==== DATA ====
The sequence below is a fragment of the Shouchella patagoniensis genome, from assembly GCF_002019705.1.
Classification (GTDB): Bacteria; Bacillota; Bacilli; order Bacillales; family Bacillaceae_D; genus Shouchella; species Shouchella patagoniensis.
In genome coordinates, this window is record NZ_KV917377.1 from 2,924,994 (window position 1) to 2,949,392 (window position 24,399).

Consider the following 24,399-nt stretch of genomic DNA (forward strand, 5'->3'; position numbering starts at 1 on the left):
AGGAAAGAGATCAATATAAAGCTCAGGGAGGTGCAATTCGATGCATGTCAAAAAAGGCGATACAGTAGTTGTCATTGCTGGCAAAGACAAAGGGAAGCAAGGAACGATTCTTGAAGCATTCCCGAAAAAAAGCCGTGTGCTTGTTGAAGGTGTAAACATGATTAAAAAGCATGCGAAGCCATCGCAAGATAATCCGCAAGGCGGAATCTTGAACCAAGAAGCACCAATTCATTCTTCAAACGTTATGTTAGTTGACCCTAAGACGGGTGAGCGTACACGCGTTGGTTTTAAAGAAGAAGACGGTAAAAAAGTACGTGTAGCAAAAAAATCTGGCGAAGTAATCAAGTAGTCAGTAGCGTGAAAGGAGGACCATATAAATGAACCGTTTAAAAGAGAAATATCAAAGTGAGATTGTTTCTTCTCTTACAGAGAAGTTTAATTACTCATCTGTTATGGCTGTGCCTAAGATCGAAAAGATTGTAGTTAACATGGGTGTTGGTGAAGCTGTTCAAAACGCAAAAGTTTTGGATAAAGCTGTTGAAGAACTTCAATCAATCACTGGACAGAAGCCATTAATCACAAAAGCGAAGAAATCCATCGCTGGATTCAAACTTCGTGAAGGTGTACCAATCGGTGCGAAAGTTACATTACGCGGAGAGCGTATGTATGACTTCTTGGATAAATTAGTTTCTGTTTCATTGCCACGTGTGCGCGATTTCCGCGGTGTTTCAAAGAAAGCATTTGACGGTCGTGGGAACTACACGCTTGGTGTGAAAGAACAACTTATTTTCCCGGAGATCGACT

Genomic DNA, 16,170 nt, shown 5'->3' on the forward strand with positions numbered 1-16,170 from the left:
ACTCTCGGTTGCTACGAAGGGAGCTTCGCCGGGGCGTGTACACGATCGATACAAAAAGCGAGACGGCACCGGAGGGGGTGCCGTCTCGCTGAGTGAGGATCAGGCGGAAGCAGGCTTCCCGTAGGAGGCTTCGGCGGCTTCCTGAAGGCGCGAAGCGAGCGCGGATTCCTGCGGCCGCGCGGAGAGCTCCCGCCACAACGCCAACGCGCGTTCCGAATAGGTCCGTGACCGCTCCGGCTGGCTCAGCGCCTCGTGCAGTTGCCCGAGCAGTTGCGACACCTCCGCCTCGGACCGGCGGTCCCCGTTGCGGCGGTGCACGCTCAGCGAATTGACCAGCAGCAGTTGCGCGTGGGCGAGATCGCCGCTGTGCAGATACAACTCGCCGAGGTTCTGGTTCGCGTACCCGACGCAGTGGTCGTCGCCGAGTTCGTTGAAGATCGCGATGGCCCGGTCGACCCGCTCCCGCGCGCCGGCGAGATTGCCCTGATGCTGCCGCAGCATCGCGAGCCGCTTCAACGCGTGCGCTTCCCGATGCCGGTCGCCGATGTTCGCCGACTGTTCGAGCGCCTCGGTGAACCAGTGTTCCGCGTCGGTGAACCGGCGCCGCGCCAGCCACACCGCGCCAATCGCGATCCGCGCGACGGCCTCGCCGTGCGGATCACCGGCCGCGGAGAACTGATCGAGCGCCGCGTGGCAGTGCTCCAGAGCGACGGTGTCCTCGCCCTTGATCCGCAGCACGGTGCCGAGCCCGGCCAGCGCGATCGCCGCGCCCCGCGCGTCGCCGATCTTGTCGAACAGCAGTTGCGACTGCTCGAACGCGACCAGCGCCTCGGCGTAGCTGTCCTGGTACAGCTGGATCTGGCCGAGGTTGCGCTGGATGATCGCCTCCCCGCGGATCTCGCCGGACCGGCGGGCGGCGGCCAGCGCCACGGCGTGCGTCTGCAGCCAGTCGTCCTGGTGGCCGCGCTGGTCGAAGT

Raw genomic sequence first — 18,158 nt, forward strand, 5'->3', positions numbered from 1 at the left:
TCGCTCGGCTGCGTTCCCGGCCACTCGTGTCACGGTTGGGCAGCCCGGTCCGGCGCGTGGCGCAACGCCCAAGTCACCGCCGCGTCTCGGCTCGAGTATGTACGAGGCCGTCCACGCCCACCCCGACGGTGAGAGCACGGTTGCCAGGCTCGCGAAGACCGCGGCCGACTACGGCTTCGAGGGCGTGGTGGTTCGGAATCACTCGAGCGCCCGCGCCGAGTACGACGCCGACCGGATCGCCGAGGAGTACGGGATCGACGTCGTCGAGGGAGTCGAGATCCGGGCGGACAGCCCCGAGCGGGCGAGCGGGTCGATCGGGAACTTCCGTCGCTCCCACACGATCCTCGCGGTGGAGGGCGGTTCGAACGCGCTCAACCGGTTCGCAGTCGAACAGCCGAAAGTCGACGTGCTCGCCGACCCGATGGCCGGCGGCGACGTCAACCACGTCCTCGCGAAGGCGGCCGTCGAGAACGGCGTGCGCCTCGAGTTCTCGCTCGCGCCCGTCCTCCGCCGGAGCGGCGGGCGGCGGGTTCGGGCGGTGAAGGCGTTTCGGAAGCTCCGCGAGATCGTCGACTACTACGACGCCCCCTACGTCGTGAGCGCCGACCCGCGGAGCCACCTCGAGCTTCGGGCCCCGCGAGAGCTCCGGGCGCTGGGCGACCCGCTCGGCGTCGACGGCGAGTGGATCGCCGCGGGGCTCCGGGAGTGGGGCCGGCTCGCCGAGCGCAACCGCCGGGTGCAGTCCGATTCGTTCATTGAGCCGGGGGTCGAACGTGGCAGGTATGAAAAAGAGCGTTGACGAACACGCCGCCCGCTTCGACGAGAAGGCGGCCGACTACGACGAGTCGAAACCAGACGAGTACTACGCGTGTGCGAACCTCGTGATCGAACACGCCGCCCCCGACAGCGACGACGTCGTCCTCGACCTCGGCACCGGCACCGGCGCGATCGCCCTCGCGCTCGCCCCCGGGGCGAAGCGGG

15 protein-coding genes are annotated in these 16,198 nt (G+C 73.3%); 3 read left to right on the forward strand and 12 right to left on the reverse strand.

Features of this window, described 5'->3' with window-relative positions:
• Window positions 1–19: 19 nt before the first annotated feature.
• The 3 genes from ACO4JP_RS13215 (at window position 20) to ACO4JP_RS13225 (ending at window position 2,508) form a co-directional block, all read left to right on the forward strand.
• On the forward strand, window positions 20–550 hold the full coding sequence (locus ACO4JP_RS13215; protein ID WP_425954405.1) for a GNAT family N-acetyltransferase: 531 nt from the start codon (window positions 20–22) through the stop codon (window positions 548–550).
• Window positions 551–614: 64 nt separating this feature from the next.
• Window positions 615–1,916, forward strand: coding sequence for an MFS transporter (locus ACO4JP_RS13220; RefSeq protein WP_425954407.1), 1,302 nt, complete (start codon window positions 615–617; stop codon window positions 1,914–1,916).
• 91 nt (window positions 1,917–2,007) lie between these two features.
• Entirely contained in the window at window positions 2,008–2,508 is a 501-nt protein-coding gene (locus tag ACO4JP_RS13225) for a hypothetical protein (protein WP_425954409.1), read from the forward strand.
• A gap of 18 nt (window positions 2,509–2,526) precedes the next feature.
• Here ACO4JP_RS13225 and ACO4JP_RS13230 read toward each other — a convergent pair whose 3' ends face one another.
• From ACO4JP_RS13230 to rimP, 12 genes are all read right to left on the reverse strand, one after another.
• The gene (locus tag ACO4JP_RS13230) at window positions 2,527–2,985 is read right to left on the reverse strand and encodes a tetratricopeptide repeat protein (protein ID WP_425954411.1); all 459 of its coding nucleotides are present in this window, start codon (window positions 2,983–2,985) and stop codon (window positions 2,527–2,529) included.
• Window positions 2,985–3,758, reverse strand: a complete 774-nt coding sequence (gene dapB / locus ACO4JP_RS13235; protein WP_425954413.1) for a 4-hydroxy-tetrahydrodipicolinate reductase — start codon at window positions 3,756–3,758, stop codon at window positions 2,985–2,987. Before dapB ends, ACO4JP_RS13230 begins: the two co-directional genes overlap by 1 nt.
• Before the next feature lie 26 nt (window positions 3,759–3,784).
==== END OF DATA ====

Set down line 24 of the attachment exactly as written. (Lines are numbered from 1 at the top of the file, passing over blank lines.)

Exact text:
• Before the next feature lie 26 nt (window positions 3,759–3,784).